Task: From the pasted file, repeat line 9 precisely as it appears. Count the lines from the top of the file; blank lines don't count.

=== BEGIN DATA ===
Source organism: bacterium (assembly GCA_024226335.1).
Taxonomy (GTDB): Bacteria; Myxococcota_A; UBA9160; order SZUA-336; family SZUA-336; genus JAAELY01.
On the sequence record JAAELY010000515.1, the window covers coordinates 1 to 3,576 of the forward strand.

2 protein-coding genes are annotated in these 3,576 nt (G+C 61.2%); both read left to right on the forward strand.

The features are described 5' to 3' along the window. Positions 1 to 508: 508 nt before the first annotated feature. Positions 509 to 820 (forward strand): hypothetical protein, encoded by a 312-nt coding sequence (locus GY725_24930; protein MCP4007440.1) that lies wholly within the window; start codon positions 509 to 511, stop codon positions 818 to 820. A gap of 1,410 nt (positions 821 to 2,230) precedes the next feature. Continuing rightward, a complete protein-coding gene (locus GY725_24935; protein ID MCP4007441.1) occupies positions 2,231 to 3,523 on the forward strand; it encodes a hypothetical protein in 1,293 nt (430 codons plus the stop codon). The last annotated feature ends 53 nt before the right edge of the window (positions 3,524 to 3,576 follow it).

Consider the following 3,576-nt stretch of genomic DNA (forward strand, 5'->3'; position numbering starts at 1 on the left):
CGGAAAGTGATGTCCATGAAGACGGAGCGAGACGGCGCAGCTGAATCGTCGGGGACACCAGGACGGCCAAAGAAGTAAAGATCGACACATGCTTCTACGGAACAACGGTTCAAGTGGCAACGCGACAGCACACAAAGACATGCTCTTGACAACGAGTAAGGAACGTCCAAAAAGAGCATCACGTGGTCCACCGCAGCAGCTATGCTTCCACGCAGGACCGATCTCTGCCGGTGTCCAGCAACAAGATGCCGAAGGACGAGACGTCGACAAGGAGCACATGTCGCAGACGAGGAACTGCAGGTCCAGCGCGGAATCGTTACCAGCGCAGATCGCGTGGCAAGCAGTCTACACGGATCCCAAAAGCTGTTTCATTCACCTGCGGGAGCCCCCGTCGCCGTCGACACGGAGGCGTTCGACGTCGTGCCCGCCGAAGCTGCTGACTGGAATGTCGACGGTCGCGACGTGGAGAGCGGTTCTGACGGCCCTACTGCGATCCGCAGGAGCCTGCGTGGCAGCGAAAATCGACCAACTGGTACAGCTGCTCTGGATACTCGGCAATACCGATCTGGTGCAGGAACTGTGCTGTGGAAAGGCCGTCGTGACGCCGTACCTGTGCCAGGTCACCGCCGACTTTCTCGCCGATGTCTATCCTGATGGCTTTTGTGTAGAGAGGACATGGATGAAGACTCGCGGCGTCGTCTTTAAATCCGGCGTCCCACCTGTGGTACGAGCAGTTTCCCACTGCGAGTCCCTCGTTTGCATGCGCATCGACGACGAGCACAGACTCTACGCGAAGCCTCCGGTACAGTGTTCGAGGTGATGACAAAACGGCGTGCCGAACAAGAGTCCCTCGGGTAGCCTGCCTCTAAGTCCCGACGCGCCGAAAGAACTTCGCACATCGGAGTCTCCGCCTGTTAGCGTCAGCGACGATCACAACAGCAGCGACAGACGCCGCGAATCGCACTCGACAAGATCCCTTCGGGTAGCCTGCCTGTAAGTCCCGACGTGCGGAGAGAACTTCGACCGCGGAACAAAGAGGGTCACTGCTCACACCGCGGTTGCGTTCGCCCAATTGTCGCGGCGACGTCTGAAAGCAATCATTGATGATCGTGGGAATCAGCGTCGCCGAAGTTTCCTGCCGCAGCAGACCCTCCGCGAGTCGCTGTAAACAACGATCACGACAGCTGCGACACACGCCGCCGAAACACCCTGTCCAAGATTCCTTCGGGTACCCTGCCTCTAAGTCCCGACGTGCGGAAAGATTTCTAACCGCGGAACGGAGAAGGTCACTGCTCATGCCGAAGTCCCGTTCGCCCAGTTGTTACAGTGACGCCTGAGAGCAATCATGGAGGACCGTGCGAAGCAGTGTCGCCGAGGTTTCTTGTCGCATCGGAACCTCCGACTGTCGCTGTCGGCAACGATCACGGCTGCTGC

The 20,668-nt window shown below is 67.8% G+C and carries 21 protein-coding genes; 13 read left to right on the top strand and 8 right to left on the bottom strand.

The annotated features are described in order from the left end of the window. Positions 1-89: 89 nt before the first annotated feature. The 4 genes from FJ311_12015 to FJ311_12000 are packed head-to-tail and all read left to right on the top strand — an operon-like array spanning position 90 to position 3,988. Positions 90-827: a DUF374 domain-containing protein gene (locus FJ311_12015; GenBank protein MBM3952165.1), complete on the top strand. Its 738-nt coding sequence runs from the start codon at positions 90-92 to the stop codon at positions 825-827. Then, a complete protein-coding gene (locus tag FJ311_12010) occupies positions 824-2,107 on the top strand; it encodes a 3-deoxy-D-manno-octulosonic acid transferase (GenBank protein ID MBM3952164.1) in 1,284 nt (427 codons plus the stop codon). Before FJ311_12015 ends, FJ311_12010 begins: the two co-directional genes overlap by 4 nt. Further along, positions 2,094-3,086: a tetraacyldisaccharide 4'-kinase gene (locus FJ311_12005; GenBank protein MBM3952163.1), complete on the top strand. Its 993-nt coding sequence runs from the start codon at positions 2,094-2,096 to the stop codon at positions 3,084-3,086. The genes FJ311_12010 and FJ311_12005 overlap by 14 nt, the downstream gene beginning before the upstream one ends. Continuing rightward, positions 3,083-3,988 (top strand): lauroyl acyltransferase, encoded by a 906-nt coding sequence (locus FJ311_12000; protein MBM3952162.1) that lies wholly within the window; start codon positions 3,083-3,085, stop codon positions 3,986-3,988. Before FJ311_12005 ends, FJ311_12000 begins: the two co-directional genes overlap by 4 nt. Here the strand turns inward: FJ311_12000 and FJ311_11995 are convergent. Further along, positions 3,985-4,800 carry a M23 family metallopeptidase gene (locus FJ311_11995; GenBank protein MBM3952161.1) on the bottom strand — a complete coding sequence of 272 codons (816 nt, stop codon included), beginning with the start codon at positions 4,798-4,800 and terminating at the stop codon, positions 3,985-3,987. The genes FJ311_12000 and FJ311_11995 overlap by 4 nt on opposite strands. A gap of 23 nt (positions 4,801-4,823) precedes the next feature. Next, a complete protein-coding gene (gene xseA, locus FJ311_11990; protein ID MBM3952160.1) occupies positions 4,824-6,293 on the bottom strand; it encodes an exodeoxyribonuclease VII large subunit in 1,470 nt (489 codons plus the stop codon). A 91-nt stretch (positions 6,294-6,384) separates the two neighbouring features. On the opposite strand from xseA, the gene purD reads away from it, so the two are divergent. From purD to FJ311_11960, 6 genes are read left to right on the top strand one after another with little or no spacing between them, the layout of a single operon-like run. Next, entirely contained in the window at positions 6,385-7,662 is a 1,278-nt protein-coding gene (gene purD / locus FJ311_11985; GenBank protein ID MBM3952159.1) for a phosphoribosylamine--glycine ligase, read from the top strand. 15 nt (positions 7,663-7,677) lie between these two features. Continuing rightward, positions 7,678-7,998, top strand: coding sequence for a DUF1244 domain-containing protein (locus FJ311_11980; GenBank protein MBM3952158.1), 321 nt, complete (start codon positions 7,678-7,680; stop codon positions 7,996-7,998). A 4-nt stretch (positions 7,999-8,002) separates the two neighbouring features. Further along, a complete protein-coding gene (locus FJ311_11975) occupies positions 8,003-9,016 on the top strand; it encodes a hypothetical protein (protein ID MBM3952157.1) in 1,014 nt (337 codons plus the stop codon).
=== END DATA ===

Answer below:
The annotated features are described in order from the left end of the window. Positions 1-89: 89 nt before the first annotated feature. The 4 genes from FJ311_12015 to FJ311_12000 are packed head-to-tail and all read left to right on the top strand — an operon-like array spanning position 90 to position 3,988. Positions 90-827: a DUF374 domain-containing protein gene (locus FJ311_12015; GenBank protein MBM3952165.1), complete on the top strand. Its 738-nt coding sequence runs from the start codon at positions 90-92 to the stop codon at positions 825-827. Then, a complete protein-coding gene (locus tag FJ311_12010) occupies positions 824-2,107 on the top strand; it encodes a 3-deoxy-D-manno-octulosonic acid transferase (GenBank protein ID MBM3952164.1) in 1,284 nt (427 codons plus the stop codon). Before FJ311_12015 ends, FJ311_12010 begins: the two co-directional genes overlap by 4 nt. Further along, positions 2,094-3,086: a tetraacyldisaccharide 4'-kinase gene (locus FJ311_12005; GenBank protein MBM3952163.1), complete on the top strand. Its 993-nt coding sequence runs from the start codon at positions 2,094-2,096 to the stop codon at positions 3,084-3,086. The genes FJ311_12010 and FJ311_12005 overlap by 14 nt, the downstream gene beginning before the upstream one ends. Continuing rightward, positions 3,083-3,988 (top strand): lauroyl acyltransferase, encoded by a 906-nt coding sequence (locus FJ311_12000; protein MBM3952162.1) that lies wholly within the window; start codon positions 3,083-3,085, stop codon positions 3,986-3,988. Before FJ311_12005 ends, FJ311_12000 begins: the two co-directional genes overlap by 4 nt. Here the strand turns inward: FJ311_12000 and FJ311_11995 are convergent. Further along, positions 3,985-4,800 carry a M23 family metallopeptidase gene (locus FJ311_11995; GenBank protein MBM3952161.1) on the bottom strand — a complete coding sequence of 272 codons (816 nt, stop codon included), beginning with the start codon at positions 4,798-4,800 and terminating at the stop codon, positions 3,985-3,987. The genes FJ311_12000 and FJ311_11995 overlap by 4 nt on opposite strands. A gap of 23 nt (positions 4,801-4,823) precedes the next feature. Next, a complete protein-coding gene (gene xseA, locus FJ311_11990; protein ID MBM3952160.1) occupies positions 4,824-6,293 on the bottom strand; it encodes an exodeoxyribonuclease VII large subunit in 1,470 nt (489 codons plus the stop codon). A 91-nt stretch (positions 6,294-6,384) separates the two neighbouring features. On the opposite strand from xseA, the gene purD reads away from it, so the two are divergent. From purD to FJ311_11960, 6 genes are read left to right on the top strand one after another with little or no spacing between them, the layout of a single operon-like run. Next, entirely contained in the window at positions 6,385-7,662 is a 1,278-nt protein-coding gene (gene purD / locus FJ311_11985; GenBank protein ID MBM3952159.1) for a phosphoribosylamine--glycine ligase, read from the top strand. 15 nt (positions 7,663-7,677) lie between these two features. Continuing rightward, positions 7,678-7,998, top strand: coding sequence for a DUF1244 domain-containing protein (locus FJ311_11980; GenBank protein MBM3952158.1), 321 nt, complete (start codon positions 7,678-7,680; stop codon positions 7,996-7,998). A 4-nt stretch (positions 7,999-8,002) separates the two neighbouring features. Further along, a complete protein-coding gene (locus FJ311_11975) occupies positions 8,003-9,016 on the top strand; it encodes a hypothetical protein (protein ID MBM3952157.1) in 1,014 nt (337 codons plus the stop codon).